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Log File Formats in IIS

Updated: August 22, 2005

Applies To: Windows Server 2003, Windows Server 2003 with SP1

IIS provides six different log file formats that you can use to track and analyze information about your IIS-based sites and services. In addition to the six available formats, you can create your own custom log file format. For more information about custom logging, see Custom Logging Modules.

The following log file formats and logging options are available in IIS:

You can read text-based log files using a text editor such as Notepad, which is included with Windows, but administrators often import the files into a report-generating software tool for further analysis.

For step-by-step instructions on how to enable logging, see Enabling Logging.

UTF-8 Format for Non-English Languages and Security

UTF-8 is a method of character encoding that allows for both single and multibyte characters in one string. If you want to read text-based (W3C Extended, IIS, and NCSA Common) log files in a language other than English, you can enable the UTF-8 format. You also need the UTF-8 format if you serve URLs in a language other than the native server code page, for example, if you serve Chinese URLs on a Japanese system. In addition, because IIS 6.0 tries to serve URLs in code pages other than the server default code page by default, you might want to enable the UTF-8 format for security reasons. It is a good security practice to enable the UTF-8 format in case of an attack based on URLs in UTF-8 that might not translate correctly to the default code page.

noteNote
IIS does not support the UTF-8 format for FTP site log files.

For information about enabling UTF-8, see Enabling UTF-8 Format for Non-English Languages and Security.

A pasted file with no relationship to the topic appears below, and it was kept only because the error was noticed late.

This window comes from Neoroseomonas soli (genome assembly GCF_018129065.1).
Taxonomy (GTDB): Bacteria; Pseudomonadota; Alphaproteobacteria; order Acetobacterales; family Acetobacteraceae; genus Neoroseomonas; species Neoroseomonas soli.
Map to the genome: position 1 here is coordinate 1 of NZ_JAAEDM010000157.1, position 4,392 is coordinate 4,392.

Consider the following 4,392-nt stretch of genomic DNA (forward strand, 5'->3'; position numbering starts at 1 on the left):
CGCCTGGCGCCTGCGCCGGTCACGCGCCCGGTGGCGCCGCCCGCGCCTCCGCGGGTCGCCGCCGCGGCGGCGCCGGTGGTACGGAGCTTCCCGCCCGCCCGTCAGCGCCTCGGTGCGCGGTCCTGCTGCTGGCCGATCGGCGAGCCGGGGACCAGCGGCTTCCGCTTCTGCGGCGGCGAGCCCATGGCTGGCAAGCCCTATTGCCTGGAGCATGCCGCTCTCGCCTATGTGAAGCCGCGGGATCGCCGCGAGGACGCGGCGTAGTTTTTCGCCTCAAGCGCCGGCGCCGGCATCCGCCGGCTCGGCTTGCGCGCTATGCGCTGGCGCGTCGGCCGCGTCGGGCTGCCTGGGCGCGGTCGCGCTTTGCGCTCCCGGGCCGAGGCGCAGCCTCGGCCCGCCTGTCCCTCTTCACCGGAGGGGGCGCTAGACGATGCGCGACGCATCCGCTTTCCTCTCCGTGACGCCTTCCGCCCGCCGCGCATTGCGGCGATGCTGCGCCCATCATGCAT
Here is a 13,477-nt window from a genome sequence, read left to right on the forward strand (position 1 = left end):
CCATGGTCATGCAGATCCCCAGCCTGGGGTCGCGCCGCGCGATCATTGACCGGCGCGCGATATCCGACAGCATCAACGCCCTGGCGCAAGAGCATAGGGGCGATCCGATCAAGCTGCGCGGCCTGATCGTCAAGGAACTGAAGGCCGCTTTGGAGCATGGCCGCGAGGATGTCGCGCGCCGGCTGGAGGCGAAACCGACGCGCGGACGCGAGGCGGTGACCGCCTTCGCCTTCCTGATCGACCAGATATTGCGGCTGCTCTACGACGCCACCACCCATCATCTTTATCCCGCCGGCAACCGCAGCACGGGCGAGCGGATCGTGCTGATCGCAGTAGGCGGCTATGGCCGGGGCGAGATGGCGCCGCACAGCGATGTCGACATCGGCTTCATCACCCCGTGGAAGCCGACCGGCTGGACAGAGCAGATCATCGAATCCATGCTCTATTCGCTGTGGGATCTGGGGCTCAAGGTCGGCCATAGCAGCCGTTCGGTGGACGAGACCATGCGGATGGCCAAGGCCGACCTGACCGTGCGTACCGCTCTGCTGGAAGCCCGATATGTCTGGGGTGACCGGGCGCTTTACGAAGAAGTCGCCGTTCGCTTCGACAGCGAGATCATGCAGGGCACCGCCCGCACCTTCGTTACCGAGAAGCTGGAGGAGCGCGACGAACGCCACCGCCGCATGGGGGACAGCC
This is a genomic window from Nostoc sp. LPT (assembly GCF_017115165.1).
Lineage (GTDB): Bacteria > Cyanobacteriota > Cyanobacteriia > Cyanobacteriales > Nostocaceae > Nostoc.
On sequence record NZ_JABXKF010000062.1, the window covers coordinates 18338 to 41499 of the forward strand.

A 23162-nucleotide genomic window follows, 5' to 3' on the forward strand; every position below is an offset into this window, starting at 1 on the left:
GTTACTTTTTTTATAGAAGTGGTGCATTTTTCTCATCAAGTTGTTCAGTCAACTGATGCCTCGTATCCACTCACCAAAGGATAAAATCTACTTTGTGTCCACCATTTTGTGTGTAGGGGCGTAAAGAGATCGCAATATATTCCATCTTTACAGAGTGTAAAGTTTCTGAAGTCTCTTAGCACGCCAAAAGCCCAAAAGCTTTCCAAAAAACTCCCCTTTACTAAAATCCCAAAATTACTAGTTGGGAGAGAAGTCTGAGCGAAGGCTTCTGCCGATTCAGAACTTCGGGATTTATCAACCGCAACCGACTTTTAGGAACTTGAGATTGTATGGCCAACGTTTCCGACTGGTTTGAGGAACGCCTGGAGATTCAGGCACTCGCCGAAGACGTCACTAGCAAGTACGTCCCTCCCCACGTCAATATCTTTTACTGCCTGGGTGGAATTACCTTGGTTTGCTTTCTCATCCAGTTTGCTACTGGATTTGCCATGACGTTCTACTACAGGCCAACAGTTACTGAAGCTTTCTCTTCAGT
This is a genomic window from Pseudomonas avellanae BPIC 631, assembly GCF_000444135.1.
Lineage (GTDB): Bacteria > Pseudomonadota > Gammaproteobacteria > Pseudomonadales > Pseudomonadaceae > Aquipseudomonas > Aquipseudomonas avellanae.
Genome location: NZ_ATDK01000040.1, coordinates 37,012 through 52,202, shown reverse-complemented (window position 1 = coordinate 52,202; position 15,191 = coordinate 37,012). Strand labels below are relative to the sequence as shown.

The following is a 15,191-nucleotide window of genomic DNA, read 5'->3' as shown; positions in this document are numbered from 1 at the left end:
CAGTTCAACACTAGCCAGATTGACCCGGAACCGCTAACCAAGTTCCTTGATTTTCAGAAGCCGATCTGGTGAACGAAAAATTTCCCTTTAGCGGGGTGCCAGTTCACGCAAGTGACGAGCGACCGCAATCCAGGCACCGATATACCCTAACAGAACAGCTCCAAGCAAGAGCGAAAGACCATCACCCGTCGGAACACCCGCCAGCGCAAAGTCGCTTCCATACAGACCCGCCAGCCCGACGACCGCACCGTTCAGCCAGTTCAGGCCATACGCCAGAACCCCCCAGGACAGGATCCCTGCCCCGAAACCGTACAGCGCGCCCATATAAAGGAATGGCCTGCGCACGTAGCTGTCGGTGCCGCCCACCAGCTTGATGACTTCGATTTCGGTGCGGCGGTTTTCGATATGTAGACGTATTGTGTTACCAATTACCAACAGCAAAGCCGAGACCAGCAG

Log File Locations and ACLs

If you create a log file directory of C:\LogFilesfor HTTP.sys-generated logging (W3C Extended log file format, NCSA Common log file format, IIS log file format, centralized binary logging, or HTTP.sys error logging), then HTTP.sys generates the following subdirectories, and the log files are created under these subdirectories:

  • For the W3C Extended, NCSA Common, and IIS log file formats, HTTP.sys generates the subdirectory C:\LogFiles\W3SVC#, where # is the site ID.

  • For centralized binary logging, HTTP.sys generates the subdirectory C:\LogFiles\W3SVC.

  • For HTTP.sys error logging, HTTP.sys generates the subdirectory C:\WINDOWS\System32\LogFiles\HTTPErr.

By default, the log file directory has the following access control lists (ACLs):

  • NT Authority\System: Full access

  • Built-in\Administrators: Full access

  • Everyone: No access (Although the No access permission is the effective permission, this setting is not explicitly set by HTTP.sys.)

Individual log files in the log file directory have the following controls:

  • NT Authority\System: Full access

  • Built-in\Administrators: Read and delete access

  • Everyone: No access (Although the No access permission is the effective permission, this setting is not explicitly set by HTTP.sys.)

ImportantImportant
The default log file directory ACLs (DACLs) are set for optimum security. If you choose to create log file directories with less restrictive ACLs, your system might be more vulnerable to attack.

If you are using the W3C Extended, NCSA Common, or IIS log file formats and it is necessary to do so, you can create a subdirectory called W3SVC# of the C:\LogFiles directory and set ACLs for that directory that are different from the defaults. For example, if you need to allow a site administrator to read the log files, create a W3SVC# subdirectory of the C:\LogFiles directory and set Read ACLs for the site's administrator.

ImportantImportant
The owner of the W3SVC# subdirectory must be a member of the Local Administrators group. If not, HTTP.sys writes an error to the NT Event log and disables logging.

For more information about file and directory security and access control, see Managing a Secure IIS 6.0 Solution.

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